I Did Laser Resurfacing on my Face 3 Years Ago and my Face is Now a Big White Scar? (photo)

I did the laser 2 years ago and the laser was way to aggressive for my skin I now have a very visible line between my face and neck. Im not able to have my hair up anymore because I feel so uncomfortable if people look at me from the side. Is there anything I can do to help my skin. When the summer is here as soon as I go outside you can clearly see the spots that was missed during the laser resurfacing and the line between face and neck.

Doctor Answers 8

This is not scarring, but it is permanent hypopigmentation and visible line of demarcation from CO2 laser.

I am so sorry you have had this occur to you, especially as CO2 laser-induced hypopigmentation and visible line of demarcation between treated and untreated skin has been well-reported in the dermatologic and plastic surgical laser peer-reviewed literature for many years now. This is nothing new, and yes, you did have over-aggressive laser resurfacing.

Unfortunately, while this was an error of judgement, it is neither malpractice nor negligence in my opinion. Yet, you have this permanent problem for which makeup is the only solution. More laser surgery may be able to soften the sharpness of the visible line of demarcation, but it will also lower the visible line of hypopigmentation on your neck, which is more likely to be patchy and blotchy than smooth and gently transitional. We want the latter, but usually end up with the former. And for you, yet another well-intentioned, but unfortunately unsuccessful, effort at improvement.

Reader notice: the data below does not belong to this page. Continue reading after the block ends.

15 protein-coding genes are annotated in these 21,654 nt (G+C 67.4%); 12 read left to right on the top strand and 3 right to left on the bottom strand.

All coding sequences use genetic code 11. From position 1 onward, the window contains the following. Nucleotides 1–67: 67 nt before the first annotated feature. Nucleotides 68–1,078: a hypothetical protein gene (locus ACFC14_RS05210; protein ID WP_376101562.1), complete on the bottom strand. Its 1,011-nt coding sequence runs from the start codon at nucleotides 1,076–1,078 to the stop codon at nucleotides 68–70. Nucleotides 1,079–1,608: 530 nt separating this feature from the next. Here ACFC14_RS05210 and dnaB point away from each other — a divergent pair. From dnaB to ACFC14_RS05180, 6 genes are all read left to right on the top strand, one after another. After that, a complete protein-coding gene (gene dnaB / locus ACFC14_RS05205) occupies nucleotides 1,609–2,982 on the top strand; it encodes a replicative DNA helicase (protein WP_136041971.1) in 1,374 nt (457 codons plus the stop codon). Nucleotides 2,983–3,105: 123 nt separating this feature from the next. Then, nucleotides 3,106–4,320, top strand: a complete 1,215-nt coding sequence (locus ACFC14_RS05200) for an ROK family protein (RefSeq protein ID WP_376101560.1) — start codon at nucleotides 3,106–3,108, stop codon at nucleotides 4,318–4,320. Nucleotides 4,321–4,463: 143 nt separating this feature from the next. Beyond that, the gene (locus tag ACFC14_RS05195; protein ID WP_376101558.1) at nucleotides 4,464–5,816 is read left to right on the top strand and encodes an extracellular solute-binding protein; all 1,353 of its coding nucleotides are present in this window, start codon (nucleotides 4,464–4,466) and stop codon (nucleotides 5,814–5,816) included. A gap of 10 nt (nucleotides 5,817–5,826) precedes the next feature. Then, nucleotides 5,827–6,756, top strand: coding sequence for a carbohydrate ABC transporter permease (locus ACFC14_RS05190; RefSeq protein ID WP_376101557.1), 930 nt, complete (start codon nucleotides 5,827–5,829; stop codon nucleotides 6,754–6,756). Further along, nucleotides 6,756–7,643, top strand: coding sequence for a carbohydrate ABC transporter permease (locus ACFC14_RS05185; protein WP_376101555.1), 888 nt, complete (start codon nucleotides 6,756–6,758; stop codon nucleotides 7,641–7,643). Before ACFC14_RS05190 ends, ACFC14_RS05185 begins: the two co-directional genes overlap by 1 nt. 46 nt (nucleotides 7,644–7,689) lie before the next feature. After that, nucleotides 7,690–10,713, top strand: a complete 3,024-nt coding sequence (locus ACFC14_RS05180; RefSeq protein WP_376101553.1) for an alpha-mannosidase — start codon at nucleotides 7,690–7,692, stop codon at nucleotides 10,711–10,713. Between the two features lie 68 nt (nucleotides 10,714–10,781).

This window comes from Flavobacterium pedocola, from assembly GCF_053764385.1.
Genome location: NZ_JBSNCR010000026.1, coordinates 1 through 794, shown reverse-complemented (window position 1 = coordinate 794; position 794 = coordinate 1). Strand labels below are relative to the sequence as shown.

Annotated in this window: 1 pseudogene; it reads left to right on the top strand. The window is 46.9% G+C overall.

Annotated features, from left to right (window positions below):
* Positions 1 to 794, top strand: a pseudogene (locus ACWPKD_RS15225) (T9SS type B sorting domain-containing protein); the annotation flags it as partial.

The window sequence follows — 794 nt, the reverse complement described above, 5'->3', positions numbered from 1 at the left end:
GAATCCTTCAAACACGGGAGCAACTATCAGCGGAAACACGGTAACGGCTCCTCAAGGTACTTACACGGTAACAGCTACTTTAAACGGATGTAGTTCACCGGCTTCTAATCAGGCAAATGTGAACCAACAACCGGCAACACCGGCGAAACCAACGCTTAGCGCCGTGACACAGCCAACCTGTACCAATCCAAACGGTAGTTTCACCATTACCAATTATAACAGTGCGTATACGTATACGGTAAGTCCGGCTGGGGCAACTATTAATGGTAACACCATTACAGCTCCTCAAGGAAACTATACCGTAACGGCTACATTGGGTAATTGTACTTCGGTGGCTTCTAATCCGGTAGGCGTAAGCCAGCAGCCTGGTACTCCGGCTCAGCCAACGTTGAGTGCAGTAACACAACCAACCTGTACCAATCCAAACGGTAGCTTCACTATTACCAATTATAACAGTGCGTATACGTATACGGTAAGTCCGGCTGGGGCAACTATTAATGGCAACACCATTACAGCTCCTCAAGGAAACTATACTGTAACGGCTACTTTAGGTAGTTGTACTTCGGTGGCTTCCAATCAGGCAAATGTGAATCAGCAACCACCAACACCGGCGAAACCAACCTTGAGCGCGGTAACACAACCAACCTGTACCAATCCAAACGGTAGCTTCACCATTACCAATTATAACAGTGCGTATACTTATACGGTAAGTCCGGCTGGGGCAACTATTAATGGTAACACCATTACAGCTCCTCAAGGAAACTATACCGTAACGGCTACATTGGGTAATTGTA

More laser surgery on the patcy and blotchy areas of the face might help to even-out the loss of pigmentation, but you will still likely require cover makeup on a permanent basis.

Research is being done on medications and procedures to aid in skin repigmentation, so it is wise to keep in touch with a Dermatologist at a major medical or research institution. But for now, there is no solution that can reverse overtreatment with a first-generation CO2 laser. Please click on the link below for more information aobut laser resurfacing if you are another pre-op laser resurfacing patient reading this post. Best wishes! Dr. Tholen

Minneapolis Plastic Surgeon
4.9 out of 5 stars 255 reviews

Laser resurfacing

Unfortunately, whoever did your Co2 laser went to deep killing all the pigment cells in your skin, therefore, leaving you with white smooth skin.

John S. Poser, MD
Gainesville Plastic Surgeon
3.8 out of 5 stars 11 reviews

Hypopigmentation is very common after traditional (non-fractionated) CO2 laser treatments

What you are experiencing is not at all uncommon after traditional CO2 laser treatments. With aggressive treatments such as this, hypopigmentation is frequent and proper placement of the demarcation and some blending into the neck can minimize the contrast between treated and untreated regions. There is no way to replace the melanocytes that are responsible for skin pigmentation. However, I agree with Dr. Ort's suggestion to conservatively treat the sun damage in your neck to minimize the appearance of the demarcation between your face and neck. A conservative Fraxel laser treatment would also be helpful for your neck as well. I hope this is helpful.